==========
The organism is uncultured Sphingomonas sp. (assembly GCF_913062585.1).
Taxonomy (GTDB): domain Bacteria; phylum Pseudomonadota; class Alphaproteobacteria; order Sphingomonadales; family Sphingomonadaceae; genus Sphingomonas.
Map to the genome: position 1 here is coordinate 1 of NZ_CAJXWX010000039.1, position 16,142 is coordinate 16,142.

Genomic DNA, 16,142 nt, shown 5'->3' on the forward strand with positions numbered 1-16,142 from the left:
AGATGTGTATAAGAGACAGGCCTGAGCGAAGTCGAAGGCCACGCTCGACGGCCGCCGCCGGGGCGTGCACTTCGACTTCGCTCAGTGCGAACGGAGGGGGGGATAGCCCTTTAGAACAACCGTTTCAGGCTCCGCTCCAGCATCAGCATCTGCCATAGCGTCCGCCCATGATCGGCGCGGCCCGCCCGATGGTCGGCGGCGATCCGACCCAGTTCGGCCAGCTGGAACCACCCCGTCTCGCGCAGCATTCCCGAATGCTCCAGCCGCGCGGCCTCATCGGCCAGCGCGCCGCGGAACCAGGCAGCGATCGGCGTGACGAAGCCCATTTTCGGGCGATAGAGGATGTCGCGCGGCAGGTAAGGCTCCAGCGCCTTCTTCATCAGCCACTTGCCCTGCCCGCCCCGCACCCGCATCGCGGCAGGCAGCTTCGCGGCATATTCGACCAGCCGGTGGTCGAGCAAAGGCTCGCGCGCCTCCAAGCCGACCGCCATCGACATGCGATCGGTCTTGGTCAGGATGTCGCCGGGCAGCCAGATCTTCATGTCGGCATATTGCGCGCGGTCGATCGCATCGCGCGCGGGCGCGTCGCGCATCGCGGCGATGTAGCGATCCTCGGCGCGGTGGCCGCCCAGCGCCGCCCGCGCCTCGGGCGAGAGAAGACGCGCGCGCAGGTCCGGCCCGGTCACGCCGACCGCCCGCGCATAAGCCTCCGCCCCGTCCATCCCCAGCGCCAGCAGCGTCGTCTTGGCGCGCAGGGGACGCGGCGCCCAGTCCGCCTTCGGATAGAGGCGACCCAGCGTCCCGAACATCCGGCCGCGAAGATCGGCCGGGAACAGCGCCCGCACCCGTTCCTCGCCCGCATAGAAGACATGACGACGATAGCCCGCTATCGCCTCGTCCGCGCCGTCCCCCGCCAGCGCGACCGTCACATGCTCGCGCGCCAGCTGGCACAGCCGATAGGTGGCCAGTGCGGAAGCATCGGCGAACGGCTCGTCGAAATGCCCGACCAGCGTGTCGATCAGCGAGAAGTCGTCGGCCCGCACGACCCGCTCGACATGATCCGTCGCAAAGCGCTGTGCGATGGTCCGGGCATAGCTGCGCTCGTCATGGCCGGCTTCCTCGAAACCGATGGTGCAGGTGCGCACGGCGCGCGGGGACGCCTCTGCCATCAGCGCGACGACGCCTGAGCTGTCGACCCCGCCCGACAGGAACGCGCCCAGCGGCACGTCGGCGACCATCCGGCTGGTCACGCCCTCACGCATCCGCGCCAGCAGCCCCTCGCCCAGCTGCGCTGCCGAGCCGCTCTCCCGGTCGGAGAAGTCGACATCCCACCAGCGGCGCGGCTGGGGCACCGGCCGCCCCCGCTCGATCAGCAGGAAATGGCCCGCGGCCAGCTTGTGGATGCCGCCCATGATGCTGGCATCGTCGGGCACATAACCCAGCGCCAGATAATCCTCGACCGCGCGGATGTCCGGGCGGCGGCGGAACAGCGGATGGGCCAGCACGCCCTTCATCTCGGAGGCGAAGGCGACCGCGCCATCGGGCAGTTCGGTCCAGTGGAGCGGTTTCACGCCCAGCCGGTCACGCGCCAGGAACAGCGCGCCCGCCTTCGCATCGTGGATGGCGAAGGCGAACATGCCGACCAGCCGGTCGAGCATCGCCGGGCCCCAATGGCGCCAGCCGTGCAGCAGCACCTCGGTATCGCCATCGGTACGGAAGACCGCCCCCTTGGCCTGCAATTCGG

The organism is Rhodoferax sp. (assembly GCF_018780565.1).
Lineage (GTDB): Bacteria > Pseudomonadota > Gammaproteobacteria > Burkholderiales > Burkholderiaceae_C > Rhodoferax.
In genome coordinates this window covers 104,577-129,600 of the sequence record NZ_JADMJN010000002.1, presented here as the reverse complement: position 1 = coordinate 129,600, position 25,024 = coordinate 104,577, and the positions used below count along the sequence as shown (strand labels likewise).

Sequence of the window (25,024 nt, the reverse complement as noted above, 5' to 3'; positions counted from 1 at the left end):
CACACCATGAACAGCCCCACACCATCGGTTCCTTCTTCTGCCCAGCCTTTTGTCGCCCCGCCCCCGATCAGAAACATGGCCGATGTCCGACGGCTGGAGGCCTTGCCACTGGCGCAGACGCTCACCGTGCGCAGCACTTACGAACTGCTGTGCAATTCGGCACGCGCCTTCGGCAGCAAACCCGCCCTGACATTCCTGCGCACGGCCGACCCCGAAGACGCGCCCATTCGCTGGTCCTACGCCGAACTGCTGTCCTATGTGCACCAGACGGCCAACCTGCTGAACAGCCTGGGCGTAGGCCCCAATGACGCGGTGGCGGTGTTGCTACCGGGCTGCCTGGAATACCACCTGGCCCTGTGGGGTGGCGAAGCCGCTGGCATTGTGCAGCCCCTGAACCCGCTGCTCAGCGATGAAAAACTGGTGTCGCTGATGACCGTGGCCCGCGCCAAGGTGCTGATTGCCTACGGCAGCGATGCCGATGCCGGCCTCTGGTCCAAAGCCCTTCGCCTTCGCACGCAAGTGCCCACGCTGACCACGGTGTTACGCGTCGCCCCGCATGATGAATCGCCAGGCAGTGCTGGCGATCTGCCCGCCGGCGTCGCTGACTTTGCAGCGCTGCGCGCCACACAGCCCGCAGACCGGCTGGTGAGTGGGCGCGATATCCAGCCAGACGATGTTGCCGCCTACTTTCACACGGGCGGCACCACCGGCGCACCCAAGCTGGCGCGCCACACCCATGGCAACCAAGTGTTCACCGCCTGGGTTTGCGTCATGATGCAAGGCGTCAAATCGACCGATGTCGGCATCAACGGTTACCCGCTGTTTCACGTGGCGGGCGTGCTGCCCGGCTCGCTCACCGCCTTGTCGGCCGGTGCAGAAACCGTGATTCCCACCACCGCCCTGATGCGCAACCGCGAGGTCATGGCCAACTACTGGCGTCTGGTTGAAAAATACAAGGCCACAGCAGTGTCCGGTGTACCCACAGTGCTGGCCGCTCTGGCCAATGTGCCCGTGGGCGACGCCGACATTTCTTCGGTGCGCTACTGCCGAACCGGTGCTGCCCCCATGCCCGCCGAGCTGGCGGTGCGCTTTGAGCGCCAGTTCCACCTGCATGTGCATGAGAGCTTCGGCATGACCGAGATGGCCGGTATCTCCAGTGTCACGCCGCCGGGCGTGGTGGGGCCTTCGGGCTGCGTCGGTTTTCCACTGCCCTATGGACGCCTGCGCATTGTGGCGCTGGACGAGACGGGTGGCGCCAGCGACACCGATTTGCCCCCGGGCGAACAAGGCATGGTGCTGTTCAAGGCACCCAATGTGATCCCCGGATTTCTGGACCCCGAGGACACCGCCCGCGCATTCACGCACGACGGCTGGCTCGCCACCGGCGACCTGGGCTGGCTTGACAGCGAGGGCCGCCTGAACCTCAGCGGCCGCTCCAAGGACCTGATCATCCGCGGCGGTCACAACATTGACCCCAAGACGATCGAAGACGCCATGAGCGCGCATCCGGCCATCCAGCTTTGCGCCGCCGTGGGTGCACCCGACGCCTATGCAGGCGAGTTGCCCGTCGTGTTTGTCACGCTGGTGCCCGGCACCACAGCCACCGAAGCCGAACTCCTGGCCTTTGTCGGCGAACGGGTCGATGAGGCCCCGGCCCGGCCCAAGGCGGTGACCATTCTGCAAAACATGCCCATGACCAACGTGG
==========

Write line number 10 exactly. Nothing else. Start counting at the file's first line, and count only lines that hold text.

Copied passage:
CACACCATGAACAGCCCCACACCATCGGTTCCTTCTTCTGCCCAGCCTTTTGTCGCCCCGCCCCCGATCAGAAACATGGCCGATGTCCGACGGCTGGAGGCCTTGCCACTGGCGCAGACGCTCACCGTGCGCAGCACTTACGAACTGCTGTGCAATTCGGCACGCGCCTTCGGCAGCAAACCCGCCCTGACATTCCTGCGCACGGCCGACCCCGAAGACGCGCCCATTCGCTGGTCCTACGCCGAACTGCTGTCCTATGTGCACCAGACGGCCAACCTGCTGAACAGCCTGGGCGTAGGCCCCAATGACGCGGTGGCGGTGTTGCTACCGGGCTGCCTGGAATACCACCTGGCCCTGTGGGGTGGCGAAGCCGCTGGCATTGTGCAGCCCCTGAACCCGCTGCTCAGCGATGAAAAACTGGTGTCGCTGATGACCGTGGCCCGCGCCAAGGTGCTGATTGCCTACGGCAGCGATGCCGATGCCGGCCTCTGGTCCAAAGCCCTTCGCCTTCGCACGCAAGTGCCCACGCTGACCACGGTGTTACGCGTCGCCCCGCATGATGAATCGCCAGGCAGTGCTGGCGATCTGCCCGCCGGCGTCGCTGACTTTGCAGCGCTGCGCGCCACACAGCCCGCAGACCGGCTGGTGAGTGGGCGCGATATCCAGCCAGACGATGTTGCCGCCTACTTTCACACGGGCGGCACCACCGGCGCACCCAAGCTGGCGCGCCACACCCATGGCAACCAAGTGTTCACCGCCTGGGTTTGCGTCATGATGCAAGGCGTCAAATCGACCGATGTCGGCATCAACGGTTACCCGCTGTTTCACGTGGCGGGCGTGCTGCCCGGCTCGCTCACCGCCTTGTCGGCCGGTGCAGAAACCGTGATTCCCACCACCGCCCTGATGCGCAACCGCGAGGTCATGGCCAACTACTGGCGTCTGGTTGAAAAATACAAGGCCACAGCAGTGTCCGGTGTACCCACAGTGCTGGCCGCTCTGGCCAATGTGCCCGTGGGCGACGCCGACATTTCTTCGGTGCGCTACTGCCGAACCGGTGCTGCCCCCATGCCCGCCGAGCTGGCGGTGCGCTTTGAGCGCCAGTTCCACCTGCATGTGCATGAGAGCTTCGGCATGACCGAGATGGCCGGTATCTCCAGTGTCACGCCGCCGGGCGTGGTGGGGCCTTCGGGCTGCGTCGGTTTTCCACTGCCCTATGGACGCCTGCGCATTGTGGCGCTGGACGAGACGGGTGGCGCCAGCGACACCGATTTGCCCCCGGGCGAACAAGGCATGGTGCTGTTCAAGGCACCCAATGTGATCCCCGGATTTCTGGACCCCGAGGACACCGCCCGCGCATTCACGCACGACGGCTGGCTCGCCACCGGCGACCTGGGCTGGCTTGACAGCGAGGGCCGCCTGAACCTCAGCGGCCGCTCCAAGGACCTGATCATCCGCGGCGGTCACAACATTGACCCCAAGACGATCGAAGACGCCATGAGCGCGCATCCGGCCATCCAGCTTTGCGCCGCCGTGGGTGCACCCGACGCCTATGCAGGCGAGTTGCCCGTCGTGTTTGTCACGCTGGTGCCCGGCACCACAGCCACCGAAGCCGAACTCCTGGCCTTTGTCGGCGAACGGGTCGATGAGGCCCCGGCCCGGCCCAAGGCGGTGACCATTCTGCAAAACATGCCCATGACCAACGTGG